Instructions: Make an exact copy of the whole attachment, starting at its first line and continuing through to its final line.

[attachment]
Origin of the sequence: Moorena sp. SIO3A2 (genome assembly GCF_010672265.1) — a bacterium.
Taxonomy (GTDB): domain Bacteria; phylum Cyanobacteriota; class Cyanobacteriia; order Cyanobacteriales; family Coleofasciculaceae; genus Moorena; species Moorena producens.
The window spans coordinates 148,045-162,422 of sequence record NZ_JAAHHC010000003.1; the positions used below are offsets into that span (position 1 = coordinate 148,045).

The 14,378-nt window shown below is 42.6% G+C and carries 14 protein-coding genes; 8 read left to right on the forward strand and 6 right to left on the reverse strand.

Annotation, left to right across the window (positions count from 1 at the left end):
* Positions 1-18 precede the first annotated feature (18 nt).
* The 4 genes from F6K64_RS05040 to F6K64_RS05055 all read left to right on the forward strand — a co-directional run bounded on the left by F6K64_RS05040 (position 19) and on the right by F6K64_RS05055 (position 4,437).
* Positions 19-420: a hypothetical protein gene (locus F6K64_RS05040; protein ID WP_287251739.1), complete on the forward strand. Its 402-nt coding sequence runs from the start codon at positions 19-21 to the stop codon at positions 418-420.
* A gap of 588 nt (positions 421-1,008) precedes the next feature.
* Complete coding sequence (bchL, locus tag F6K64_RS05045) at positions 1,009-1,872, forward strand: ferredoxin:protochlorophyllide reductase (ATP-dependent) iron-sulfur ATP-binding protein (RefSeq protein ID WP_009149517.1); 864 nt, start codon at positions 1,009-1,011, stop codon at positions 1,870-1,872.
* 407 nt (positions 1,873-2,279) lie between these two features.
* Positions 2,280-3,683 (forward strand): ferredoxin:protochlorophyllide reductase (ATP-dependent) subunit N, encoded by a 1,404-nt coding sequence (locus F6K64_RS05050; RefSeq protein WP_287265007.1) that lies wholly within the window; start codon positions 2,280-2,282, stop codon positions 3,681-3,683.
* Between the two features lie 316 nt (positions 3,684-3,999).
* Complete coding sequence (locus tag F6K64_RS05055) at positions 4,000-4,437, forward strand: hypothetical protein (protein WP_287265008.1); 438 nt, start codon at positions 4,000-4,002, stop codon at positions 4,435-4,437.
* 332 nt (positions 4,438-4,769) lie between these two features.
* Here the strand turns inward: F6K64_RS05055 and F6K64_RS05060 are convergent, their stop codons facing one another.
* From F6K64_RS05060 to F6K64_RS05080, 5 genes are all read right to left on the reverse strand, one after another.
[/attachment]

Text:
Origin of the sequence: Moorena sp. SIO3A2 (genome assembly GCF_010672265.1) — a bacterium.
Taxonomy (GTDB): domain Bacteria; phylum Cyanobacteriota; class Cyanobacteriia; order Cyanobacteriales; family Coleofasciculaceae; genus Moorena; species Moorena producens.
The window spans coordinates 148,045-162,422 of sequence record NZ_JAAHHC010000003.1; the positions used below are offsets into that span (position 1 = coordinate 148,045).

The 14,378-nt window shown below is 42.6% G+C and carries 14 protein-coding genes; 8 read left to right on the forward strand and 6 right to left on the reverse strand.

Annotation, left to right across the window (positions count from 1 at the left end):
* Positions 1-18 precede the first annotated feature (18 nt).
* The 4 genes from F6K64_RS05040 to F6K64_RS05055 all read left to right on the forward strand — a co-directional run bounded on the left by F6K64_RS05040 (position 19) and on the right by F6K64_RS05055 (position 4,437).
* Positions 19-420: a hypothetical protein gene (locus F6K64_RS05040; protein ID WP_287251739.1), complete on the forward strand. Its 402-nt coding sequence runs from the start codon at positions 19-21 to the stop codon at positions 418-420.
* A gap of 588 nt (positions 421-1,008) precedes the next feature.
* Complete coding sequence (bchL, locus tag F6K64_RS05045) at positions 1,009-1,872, forward strand: ferredoxin:protochlorophyllide reductase (ATP-dependent) iron-sulfur ATP-binding protein (RefSeq protein ID WP_009149517.1); 864 nt, start codon at positions 1,009-1,011, stop codon at positions 1,870-1,872.
* 407 nt (positions 1,873-2,279) lie between these two features.
* Positions 2,280-3,683 (forward strand): ferredoxin:protochlorophyllide reductase (ATP-dependent) subunit N, encoded by a 1,404-nt coding sequence (locus F6K64_RS05050; RefSeq protein WP_287265007.1) that lies wholly within the window; start codon positions 2,280-2,282, stop codon positions 3,681-3,683.
* Between the two features lie 316 nt (positions 3,684-3,999).
* Complete coding sequence (locus tag F6K64_RS05055) at positions 4,000-4,437, forward strand: hypothetical protein (protein WP_287265008.1); 438 nt, start codon at positions 4,000-4,002, stop codon at positions 4,435-4,437.
* 332 nt (positions 4,438-4,769) lie between these two features.
* Here the strand turns inward: F6K64_RS05055 and F6K64_RS05060 are convergent, their stop codons facing one another.
* From F6K64_RS05060 to F6K64_RS05080, 5 genes are all read right to left on the reverse strand, one after another.